SCI Travel Bursary Recipient, Anthony Gee, Reports from Lisbon
4 Sept 2015
Anthony Gee was awarded an SCI Travel Bursary in 2015. Here, he describes how his attendance at the 19th European Symposium on Organic Chemistry, which took place between 12 and 16 July 2015, helped him in developing his networks and gave him experience in presenting his work.
‘Thanks to the award of a generous Messel Travel Bursary by SCI, I recently attended the 19th European Symposium on Organic Chemistry (ESOC), which took place in Lisbon, Portugal from the 12 to 16 July 2015. Running biennially for over 35 years, this event is very highly regarded in organic chemistry, hosting a multitude of oral presentations and posters on topics ranging from organic synthesis and catalysis to medicinal and biomolecular chemistry.
‘With its majestic old-town architecture, gorgeous coastal vistas, rich history and vibrant nightlife, the capital city of Portugal provided a perfect setting for this occasion. The conference was set at the Universidade de Lisboa, in the heart of Lisbon, making it easy to see sights, sample the culture and generally get a fulfilling experience of the city during any leisure time. Of particular note was the gala dinner organised by the conference committee, where an impressive musical was performed. This show presented the links between 20th century Portuguese history and the setting of the dinner itself, the famous Casino Estoril, which was the inspiration for the Ian Fleming novel Casino Royale.
‘This conference was the first time I had presented any work on my project so far, on the development of novel azulene chemistry, at an international event. On this occasion, I was invited to bring a poster, and fortunately, there was plenty of time to carry out detailed discussions with fellow attendees. There are few synthetic organic chemists that are familiar with the chemistry of azulenes, which was reflected in its absence across the posters - I noticed only one other poster with an azulene moiety displayed, which was one more than I was expecting. With this niche expertise in mind, it was hugely gratifying to be able to educate others on such a fascinating and underexplored class of compounds. The poster sessions allowed me to practice articulating the rationale and results of my project, as well as thinking on my feet to answer questions from attendees, both of which will be invaluable in helping to defend my thesis in an examination. It was, however, a very relaxed and friendly environment, and many expert tips and advice were imparted from surrounding students working on catalysis.
‘I attended the conference as the sole representative of the University of Bath, and this worked to my advantage as it encouraged me to make friends and develop networks. As any PhD student will know, it is highly important to make yourself known wherever you can, in order to help further your career prospects in chemistry, or perhaps to form collaborations. I was able to have discussions with highly-esteemed names, as well as to social with similarly interested people from many places in the world. I made particularly good connections with an individual from Penn State University and a group from University College Dublin, along with their supervisor. Perhaps one of the key strengths of this conference was its size; it provided a substantial audience to which attendees could present their research, but not too large as to prevent people from keeping track of new companions. Furthermore, parallel sessions for the oral presentations were not required, so people were never forced to miss anything.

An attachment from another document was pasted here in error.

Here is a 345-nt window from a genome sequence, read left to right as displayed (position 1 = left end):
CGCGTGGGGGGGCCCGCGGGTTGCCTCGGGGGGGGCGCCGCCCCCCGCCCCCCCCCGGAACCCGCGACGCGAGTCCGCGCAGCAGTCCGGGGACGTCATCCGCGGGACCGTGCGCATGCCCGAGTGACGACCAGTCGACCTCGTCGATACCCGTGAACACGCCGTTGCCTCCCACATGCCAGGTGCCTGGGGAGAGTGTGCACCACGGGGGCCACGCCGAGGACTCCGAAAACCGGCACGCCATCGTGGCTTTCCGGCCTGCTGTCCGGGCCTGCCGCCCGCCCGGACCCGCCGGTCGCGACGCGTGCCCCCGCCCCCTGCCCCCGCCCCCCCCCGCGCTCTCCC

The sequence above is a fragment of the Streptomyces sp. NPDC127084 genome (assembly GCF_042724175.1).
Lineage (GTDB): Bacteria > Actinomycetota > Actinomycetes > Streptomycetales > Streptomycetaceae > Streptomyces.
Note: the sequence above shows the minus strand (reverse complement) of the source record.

‘The oral presentations themselves, whether from current PhD students, young academics or the plenary speakers, certainly did not disappoint. Many of the researchers did well to display infectious enthusiasm for their fields of research, and their contributions towards them. Nowhere, I believe, was this more apparent than with Prof Dean Toste of Berkeley, who delivered a presentation with as much panache and style as his superb methodologies in chiral phosphate anion catalysis. Many talks were carefully constructed around coherent stories, which was key to keeping the audience engaged throughout repeated 9am to 7pm schedules. One memorable account came from Prof Peter Chen of ETH Zurich, who talked about a strategy towards cyclopropanation published by V Franzen in 1960, which could not be repeated by Georg Wittig’s group, leading to a retraction of the paper. Chen himself, some 40 years later, used transition metal catalysis to corroborate the original results, and delivered the news by phone to a grateful Franzen, now well into his nineties. Tales, such as this one, that reflect the emotion one can invest into chemical research, transform good talks into great talks.
‘All in all, the five days I spent in Lisbon have been some of the most enjoyable and enlightening time spent during my postgraduate studies. Being able to advertise my project to like-minded people from diverse backgrounds has given me a new level of confidence in the novel chemistry I have worked hard towards and care greatly about. When I hear positive feedback, as well as perceptive observations and suggestions on how the project can be taken further, it serves as great encouragement for when I return to the laboratory.’
PhD student, University of Bath